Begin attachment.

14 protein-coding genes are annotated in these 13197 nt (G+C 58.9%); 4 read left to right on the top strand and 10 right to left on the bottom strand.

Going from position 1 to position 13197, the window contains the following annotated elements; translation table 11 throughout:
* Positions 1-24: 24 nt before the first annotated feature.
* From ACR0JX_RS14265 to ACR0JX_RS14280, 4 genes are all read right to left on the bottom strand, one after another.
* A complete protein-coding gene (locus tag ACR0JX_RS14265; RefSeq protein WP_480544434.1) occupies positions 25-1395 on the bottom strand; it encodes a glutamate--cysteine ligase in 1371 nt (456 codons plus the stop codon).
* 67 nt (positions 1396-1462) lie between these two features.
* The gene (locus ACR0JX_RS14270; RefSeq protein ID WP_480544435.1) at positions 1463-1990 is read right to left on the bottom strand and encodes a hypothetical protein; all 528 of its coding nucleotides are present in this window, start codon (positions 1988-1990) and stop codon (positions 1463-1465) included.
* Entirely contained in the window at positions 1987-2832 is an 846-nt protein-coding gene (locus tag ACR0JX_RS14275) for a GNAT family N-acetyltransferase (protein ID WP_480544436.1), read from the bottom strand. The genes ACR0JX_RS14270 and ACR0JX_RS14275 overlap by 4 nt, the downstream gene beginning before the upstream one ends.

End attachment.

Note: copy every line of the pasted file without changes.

14 protein-coding genes are annotated in these 13197 nt (G+C 58.9%); 4 read left to right on the top strand and 10 right to left on the bottom strand.

Going from position 1 to position 13197, the window contains the following annotated elements; translation table 11 throughout:
* Positions 1-24: 24 nt before the first annotated feature.
* From ACR0JX_RS14265 to ACR0JX_RS14280, 4 genes are all read right to left on the bottom strand, one after another.
* A complete protein-coding gene (locus tag ACR0JX_RS14265; RefSeq protein WP_480544434.1) occupies positions 25-1395 on the bottom strand; it encodes a glutamate--cysteine ligase in 1371 nt (456 codons plus the stop codon).
* 67 nt (positions 1396-1462) lie between these two features.
* The gene (locus ACR0JX_RS14270; RefSeq protein ID WP_480544435.1) at positions 1463-1990 is read right to left on the bottom strand and encodes a hypothetical protein; all 528 of its coding nucleotides are present in this window, start codon (positions 1988-1990) and stop codon (positions 1463-1465) included.
* Entirely contained in the window at positions 1987-2832 is an 846-nt protein-coding gene (locus tag ACR0JX_RS14275) for a GNAT family N-acetyltransferase (protein ID WP_480544436.1), read from the bottom strand. The genes ACR0JX_RS14270 and ACR0JX_RS14275 overlap by 4 nt, the downstream gene beginning before the upstream one ends.